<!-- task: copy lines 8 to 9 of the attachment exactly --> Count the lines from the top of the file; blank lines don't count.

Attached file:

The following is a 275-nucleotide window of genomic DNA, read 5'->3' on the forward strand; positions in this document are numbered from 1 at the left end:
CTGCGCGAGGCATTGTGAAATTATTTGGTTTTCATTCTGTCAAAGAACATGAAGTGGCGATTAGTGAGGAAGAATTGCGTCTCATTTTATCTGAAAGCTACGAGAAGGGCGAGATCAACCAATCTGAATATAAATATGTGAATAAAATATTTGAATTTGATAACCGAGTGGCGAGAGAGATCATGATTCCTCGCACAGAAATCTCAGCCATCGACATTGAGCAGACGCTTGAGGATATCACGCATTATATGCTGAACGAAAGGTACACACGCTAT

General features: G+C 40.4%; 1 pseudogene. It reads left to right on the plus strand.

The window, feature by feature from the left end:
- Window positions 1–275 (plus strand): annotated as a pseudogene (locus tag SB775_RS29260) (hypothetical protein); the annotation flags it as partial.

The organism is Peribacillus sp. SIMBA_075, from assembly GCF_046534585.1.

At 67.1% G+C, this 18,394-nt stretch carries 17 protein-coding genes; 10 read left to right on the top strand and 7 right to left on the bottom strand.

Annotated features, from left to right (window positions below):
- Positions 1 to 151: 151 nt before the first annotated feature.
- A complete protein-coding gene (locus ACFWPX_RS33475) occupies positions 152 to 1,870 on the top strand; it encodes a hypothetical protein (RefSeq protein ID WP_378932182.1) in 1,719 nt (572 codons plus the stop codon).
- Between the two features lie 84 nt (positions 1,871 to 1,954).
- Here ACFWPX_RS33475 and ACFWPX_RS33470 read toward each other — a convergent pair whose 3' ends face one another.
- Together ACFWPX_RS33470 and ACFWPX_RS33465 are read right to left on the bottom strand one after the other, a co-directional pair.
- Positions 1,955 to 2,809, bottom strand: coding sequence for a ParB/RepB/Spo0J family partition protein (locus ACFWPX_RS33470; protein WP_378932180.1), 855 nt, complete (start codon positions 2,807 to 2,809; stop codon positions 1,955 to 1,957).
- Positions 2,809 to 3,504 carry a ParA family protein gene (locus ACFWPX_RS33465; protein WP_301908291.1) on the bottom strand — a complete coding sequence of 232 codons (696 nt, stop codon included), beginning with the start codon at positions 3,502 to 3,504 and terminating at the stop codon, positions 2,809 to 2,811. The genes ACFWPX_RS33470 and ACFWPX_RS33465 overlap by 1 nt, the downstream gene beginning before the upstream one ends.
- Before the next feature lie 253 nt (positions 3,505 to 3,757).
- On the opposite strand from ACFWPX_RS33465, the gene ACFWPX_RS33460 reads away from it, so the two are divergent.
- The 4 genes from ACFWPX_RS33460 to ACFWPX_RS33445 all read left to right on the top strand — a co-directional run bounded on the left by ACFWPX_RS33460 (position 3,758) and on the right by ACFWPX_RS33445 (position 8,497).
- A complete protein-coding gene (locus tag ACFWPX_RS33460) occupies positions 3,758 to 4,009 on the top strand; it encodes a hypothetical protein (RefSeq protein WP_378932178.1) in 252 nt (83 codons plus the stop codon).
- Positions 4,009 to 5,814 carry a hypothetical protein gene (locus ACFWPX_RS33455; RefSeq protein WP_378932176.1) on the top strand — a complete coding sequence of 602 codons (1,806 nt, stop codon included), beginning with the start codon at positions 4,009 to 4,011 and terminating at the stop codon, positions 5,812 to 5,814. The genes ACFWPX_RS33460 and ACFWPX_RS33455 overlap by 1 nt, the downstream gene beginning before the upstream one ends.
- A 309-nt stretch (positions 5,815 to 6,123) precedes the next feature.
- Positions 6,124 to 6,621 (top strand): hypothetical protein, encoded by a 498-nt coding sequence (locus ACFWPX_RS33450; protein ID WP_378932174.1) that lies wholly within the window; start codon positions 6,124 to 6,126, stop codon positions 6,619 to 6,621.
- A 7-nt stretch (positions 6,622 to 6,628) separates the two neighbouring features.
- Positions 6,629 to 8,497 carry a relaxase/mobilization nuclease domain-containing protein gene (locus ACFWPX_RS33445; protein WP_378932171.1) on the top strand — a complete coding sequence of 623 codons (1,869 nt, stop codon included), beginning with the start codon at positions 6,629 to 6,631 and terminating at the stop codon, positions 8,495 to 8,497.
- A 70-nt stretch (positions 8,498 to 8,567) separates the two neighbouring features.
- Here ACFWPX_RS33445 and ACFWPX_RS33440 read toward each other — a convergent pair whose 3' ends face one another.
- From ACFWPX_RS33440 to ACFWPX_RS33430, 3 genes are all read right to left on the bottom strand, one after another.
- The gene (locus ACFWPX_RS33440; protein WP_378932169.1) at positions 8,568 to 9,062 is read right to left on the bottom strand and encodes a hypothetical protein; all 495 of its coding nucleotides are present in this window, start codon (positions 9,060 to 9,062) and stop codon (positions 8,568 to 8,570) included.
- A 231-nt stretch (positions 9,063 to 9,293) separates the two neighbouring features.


Annotated features, from left to right (window positions below):
- Positions 1 to 151: 151 nt before the first annotated feature.